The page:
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Michigan State University


NFL presents new challenge for Smoker

Spartans QB must show he can resist temptation

December 30, 2003

BY JEMELE HILL
FREE PRESS SPORTS WRITER

SAN ANTONIO -- Since disclosing his substance abuse problem last October, quarterback Jeff Smoker's life has been carefully controlled.

But those reins officially came off after Michigan State's 17-3 loss to Nebraska Monday night in the Alamo Bowl, placing another great challenge before Smoker, whose comeback was well documented this season.

The next phase of Smoker's life likely will include the NFL -- which means Smoker will get an even better view of those same temptations that nearly swallowed him last year. And in the NFL, no one will hold his hand to help him through it.

"We're cautious about it and we echoed that cautiousness to him," coach John L. Smith said. "He's going to be on his own. He has to make sure he does the right things. He doesn't want a recurrence of what happened before."

Most NFL draft Web sites have Smoker rated in the top 12 among quarterbacks, with Mississippi's Eli Manning considered the top quarterback overall. Those same sites praise Smoker for his skill, but all of them make reference to his personal problems and how they will play a role in his draft positioning.

"Needs to keep his nose clean," one analyst wrote on nfldraftcountdown.com.

This is a hurdle Smith expected Smoker, who has never disclosed what substances he was addicted to, would face. Smoker will need to show the NFL he is not the same person that missed the final five games last season because of rehab.

"He has to go to them and just prove to them what he's all about," Smith said. "That he had a problem, licked the problem and is a different person."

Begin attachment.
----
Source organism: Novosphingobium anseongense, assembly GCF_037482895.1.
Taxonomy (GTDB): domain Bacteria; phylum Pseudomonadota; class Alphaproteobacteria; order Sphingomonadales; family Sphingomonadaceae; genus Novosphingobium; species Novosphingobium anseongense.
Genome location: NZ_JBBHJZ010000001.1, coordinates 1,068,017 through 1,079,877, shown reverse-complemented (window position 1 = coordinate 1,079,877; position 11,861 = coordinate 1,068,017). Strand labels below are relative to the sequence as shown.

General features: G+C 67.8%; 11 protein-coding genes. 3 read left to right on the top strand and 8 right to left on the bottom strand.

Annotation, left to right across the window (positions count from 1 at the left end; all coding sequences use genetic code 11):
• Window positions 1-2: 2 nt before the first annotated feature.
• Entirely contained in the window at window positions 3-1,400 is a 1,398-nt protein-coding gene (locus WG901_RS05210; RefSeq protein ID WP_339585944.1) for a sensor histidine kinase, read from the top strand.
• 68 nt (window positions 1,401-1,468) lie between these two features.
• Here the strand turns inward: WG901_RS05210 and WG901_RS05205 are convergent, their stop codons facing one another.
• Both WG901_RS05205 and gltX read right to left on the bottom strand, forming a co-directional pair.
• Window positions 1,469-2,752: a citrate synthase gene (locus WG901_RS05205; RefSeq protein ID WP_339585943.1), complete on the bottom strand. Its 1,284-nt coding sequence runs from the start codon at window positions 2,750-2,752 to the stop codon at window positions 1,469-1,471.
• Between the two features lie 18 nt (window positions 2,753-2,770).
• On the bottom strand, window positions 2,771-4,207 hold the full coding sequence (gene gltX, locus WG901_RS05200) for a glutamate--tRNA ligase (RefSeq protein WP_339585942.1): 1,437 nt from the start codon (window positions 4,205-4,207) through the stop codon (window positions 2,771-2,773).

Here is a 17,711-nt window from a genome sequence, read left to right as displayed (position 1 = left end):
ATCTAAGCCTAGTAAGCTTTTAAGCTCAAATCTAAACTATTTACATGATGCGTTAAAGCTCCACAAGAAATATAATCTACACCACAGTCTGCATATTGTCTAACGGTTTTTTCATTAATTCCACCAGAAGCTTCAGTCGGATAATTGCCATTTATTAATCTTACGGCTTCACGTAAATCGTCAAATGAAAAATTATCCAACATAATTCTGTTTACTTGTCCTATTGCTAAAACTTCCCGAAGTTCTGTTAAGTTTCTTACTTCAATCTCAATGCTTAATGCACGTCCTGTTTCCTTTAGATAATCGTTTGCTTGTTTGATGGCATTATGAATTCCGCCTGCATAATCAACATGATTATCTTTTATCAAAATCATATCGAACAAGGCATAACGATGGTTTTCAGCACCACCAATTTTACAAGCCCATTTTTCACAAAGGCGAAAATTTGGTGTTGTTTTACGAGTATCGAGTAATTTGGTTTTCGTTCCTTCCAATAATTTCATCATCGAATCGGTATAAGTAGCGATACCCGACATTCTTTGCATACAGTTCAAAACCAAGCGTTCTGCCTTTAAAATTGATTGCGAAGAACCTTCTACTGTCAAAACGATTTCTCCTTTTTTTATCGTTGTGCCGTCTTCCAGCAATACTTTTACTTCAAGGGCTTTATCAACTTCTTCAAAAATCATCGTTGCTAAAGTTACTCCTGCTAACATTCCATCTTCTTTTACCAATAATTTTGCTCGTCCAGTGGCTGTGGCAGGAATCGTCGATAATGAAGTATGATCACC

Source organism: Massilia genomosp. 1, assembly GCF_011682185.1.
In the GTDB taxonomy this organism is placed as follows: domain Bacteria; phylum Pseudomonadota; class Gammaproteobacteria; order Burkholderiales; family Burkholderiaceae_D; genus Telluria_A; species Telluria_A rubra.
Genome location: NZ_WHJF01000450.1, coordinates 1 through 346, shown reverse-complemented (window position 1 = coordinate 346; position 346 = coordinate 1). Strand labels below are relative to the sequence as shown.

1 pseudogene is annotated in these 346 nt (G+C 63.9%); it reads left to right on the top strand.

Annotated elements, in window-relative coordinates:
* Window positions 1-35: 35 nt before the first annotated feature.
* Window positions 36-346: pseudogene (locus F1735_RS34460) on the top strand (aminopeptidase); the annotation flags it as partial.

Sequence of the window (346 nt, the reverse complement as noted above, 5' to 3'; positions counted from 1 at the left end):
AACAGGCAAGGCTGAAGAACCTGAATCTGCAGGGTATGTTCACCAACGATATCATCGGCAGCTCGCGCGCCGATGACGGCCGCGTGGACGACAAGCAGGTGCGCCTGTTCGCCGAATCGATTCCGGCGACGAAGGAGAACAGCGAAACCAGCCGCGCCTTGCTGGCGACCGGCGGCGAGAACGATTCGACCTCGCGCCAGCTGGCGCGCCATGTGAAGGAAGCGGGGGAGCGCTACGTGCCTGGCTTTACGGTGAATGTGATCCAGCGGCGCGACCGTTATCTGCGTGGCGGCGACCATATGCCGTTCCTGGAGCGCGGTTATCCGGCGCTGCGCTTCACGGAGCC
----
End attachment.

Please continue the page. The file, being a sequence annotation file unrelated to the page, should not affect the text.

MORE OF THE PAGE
The easier sell, of course, is convincing NFL scouts that he has the ability to make it in the NFL.

Despite struggling in the Alamo Bowl, Smoker has led the Spartans back from a poor 2002 season.

A second-team All-Big Ten selection, Smoker led the Big Ten in passing and total offense. He's the first quarterback in MSU history to reach the 3,000-yard passing mark in one season. Aside from his accuracy, Smoker also has proven he doesn't lock in on one receiver. Four MSU receivers have 30 or more catches.

"It's something I've been trying to work on," Smoker said. "It's not about concentrating on one guy. There are too many receivers out there and too many routes. I don't go out there and focus on one guy."

Smoker has sold the public, his coaches and his teammates on what he can do. Can he sell it to the NFL? A lot of people think so.

"There is not a guy in the country that has put the ball on the money as many times and as accurately has he has," offensive coordinator Dave Baldwin said. "He's the most accurate I've ever seen or been around. He has the ability to stand in the pocket and throw the ball accurately, no matter what's around him and in the presence of pressure."

Contact JEMELE HILL at 313-223-3215 or hill@freepress.com.


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